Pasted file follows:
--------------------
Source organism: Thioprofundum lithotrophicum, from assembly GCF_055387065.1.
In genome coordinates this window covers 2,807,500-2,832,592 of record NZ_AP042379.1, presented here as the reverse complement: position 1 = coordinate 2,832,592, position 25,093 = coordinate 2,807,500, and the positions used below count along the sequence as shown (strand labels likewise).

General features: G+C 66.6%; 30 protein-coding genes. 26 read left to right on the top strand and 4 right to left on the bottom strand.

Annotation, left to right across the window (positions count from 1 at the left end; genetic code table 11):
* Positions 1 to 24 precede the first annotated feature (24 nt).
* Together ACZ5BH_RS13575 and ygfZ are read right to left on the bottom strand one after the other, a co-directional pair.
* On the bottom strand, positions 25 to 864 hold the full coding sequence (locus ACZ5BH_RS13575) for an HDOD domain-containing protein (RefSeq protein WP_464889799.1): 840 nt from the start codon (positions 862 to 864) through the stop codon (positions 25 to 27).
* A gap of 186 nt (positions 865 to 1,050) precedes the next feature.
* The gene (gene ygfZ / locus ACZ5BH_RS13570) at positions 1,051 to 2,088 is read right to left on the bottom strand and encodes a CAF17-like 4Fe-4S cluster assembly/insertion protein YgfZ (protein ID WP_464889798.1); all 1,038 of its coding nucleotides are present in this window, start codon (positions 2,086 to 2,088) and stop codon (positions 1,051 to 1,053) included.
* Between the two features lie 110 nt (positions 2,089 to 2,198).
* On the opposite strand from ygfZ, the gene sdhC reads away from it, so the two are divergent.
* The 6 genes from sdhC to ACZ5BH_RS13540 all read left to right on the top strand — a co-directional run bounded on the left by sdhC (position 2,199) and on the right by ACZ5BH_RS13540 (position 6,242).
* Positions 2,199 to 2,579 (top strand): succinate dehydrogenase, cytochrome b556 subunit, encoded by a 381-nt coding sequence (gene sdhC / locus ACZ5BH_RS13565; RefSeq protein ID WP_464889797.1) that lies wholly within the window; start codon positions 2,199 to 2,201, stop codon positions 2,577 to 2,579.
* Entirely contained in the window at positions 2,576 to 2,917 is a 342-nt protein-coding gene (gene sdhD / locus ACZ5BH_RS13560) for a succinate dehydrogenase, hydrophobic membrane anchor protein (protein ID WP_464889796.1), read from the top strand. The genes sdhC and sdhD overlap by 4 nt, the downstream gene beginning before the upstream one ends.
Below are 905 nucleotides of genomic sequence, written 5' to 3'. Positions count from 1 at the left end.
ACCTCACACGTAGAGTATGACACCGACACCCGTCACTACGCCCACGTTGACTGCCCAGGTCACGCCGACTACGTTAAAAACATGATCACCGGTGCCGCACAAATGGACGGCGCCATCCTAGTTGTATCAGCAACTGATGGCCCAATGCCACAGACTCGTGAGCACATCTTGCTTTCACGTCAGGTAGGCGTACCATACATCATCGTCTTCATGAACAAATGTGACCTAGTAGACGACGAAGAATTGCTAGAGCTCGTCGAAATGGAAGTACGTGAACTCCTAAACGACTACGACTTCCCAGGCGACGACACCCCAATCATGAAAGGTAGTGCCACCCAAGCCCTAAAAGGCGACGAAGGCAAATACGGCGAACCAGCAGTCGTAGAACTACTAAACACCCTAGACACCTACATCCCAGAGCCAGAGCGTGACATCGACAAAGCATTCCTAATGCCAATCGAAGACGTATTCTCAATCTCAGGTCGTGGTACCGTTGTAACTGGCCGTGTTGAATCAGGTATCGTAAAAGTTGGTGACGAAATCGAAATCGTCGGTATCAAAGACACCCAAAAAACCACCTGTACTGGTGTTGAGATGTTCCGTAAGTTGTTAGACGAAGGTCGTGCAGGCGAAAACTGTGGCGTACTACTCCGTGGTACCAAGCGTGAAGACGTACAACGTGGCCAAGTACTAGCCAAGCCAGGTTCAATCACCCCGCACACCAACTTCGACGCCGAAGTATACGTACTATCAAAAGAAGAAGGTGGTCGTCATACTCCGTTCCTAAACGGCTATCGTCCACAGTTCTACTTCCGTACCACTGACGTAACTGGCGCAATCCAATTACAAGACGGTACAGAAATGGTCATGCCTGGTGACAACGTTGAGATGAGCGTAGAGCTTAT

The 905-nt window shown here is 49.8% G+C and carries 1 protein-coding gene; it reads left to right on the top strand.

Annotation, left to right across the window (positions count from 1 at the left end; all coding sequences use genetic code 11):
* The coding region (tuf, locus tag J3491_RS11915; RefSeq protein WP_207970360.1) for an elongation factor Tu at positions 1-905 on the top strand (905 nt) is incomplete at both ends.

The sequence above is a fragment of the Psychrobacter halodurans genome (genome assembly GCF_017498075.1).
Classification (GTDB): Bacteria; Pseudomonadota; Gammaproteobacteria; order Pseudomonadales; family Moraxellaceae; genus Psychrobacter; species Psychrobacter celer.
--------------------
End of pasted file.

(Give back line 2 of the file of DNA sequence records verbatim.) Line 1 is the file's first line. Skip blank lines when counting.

In genome coordinates this window covers 2,807,500-2,832,592 of record NZ_AP042379.1, presented here as the reverse complement: position 1 = coordinate 2,832,592, position 25,093 = coordinate 2,807,500, and the positions used below count along the sequence as shown (strand labels likewise).